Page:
• The institution of Central Planning and the role of the Planning Commission.
Rajamannar Committee
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Recommendations of the Rajmannar Commission

An overview of the recommendations
Legislative Relations between Centre and State
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The pros

The recommendations of the Rajamannar Committee were indeed helpful in providing autonomy and protection to the States, and preventing the Central Government to misuse the Constitutional powers vested in its hands by the Constitution. The provision of setting up an inter-state council would’ve empowered and united the States and enhanced their powers and leverage over the Central Government, especially for the States which were ruled by an opposition political party.

Moreover, the recommendation to make the finance commission an independent body and replace the Planning Commission with a statutory body would’ve empowered the States.

The provisions of the President’s Rule and State Emergency, which are considered evil and prone to be misused by the Central Government, should be completely omitted. This was indeed the most significant and bold recommendation of the Rajamannar Committee. This was just what the States, ruled by an opposition party needed, and would’ve been consistent with the principle of federalism.

The provision that the State Ministry holds office during the pleasure of the President should be omitted was also very important to ensure the security of the State Government. This is because the Governor of the State, who is the Constitutional Head of the State, is appointed by the President, and remains in office during the pleasure of the President. The Governor is entitled to submit periodic reports to the Centre regarding the administrative affairs of the State. So, to sum it up, the Governor acts as an agent of the Centre in the States. And this recommendation would’ve reduced the Centre’s stronghold in the political and administrative affairs of the State.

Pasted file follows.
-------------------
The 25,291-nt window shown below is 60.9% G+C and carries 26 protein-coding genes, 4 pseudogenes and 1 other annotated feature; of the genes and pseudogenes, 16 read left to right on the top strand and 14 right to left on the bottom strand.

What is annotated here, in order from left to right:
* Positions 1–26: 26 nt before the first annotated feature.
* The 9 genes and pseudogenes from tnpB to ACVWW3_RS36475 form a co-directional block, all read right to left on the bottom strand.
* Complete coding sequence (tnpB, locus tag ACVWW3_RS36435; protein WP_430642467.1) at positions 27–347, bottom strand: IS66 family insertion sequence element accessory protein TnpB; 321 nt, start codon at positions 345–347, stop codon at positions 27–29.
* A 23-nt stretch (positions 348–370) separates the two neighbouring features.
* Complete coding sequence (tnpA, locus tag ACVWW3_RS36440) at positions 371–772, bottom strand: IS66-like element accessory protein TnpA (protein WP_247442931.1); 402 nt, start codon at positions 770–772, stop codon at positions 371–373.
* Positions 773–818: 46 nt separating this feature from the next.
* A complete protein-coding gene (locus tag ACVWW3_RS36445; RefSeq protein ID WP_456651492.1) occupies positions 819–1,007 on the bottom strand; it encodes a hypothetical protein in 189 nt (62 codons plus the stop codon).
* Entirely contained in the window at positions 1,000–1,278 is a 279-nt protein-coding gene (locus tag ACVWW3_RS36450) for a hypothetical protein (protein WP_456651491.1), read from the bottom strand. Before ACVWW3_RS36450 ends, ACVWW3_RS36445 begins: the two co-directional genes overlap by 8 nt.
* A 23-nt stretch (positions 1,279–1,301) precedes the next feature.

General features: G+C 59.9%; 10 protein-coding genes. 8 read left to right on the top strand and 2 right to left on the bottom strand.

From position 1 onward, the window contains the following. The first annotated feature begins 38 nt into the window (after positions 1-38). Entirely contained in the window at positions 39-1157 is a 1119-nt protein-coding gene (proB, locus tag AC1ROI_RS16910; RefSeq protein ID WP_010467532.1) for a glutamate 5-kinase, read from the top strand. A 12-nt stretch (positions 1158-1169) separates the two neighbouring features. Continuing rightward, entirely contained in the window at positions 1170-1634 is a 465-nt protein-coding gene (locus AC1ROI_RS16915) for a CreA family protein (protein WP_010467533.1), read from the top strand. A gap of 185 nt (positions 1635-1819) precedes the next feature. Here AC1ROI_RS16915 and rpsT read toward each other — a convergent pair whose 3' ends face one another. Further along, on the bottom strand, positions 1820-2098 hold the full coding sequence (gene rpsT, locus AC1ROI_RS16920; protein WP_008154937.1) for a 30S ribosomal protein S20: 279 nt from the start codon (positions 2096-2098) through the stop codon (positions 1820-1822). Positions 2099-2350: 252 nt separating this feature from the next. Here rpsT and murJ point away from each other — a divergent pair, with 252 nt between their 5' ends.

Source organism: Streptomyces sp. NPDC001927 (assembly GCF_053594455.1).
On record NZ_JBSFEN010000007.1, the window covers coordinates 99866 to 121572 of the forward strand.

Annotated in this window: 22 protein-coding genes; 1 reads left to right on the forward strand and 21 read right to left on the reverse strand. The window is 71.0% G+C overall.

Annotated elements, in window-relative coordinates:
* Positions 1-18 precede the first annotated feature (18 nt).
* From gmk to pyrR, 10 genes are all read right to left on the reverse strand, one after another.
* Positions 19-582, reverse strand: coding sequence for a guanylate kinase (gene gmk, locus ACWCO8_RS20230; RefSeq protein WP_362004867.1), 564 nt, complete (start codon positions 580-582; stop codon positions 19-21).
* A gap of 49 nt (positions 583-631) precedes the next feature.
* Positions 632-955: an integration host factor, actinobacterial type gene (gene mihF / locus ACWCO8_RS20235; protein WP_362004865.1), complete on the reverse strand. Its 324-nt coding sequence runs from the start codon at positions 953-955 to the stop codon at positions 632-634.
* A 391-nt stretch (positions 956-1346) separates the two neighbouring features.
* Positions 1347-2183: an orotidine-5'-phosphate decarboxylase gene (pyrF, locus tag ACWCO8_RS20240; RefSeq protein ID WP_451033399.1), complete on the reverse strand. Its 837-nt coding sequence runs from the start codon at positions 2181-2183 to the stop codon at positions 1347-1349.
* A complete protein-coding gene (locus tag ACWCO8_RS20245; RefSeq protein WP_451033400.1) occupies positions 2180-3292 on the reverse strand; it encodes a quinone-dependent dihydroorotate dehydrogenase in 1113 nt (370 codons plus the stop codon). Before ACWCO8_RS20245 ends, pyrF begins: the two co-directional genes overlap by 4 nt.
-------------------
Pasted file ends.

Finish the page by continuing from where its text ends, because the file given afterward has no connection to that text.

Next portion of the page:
Administrative Relationship between Centre and State
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Illustration: Ratna Sagar Shrestha/THT

The Shortcomings

The recommendation to completely abolish the provisions of President’s Rule and State Emergency was bold, but yet implementing it would’ve had some serious consequences. The Constitution vested these powers to the Centre in good spirit and to maintain the sovereignty and to ensure that the States are functioning according to the provisions of the Constitution. And one cannot completely rule out the possibility of such circumstances arising in any State, which would compel the Centre to implement President’s Rule in the State. So, the implementation of such a recommendation wasn’t very feasible.

The recommendation to abolish the All India Services would’ve been a major drawback in the administration of the country, as the All India Services was introduced mainly to maintain and bring efficiency in the administration of the Centre and States. Moreover, the All India Services helps in bringing uniformity in the administration of Centre and States. They also ensure coordination, cooperation and joint action on the issues of common interest between the Centre and States.

The transfer of residuary subjects like e-commerce, computer software, internet, programming, etc, are vested in the hands of the Centre, hence, there’s uniformity in the provisions regarding these subjects around the country. Had they been vested in the hands of the States, there would’ve been diversity in the provisions regarding these subjects, which would ultimately lead to chaos.

So, all the recommendations of the Rajmannar Committee were ignored by the Government and none of them was implemented.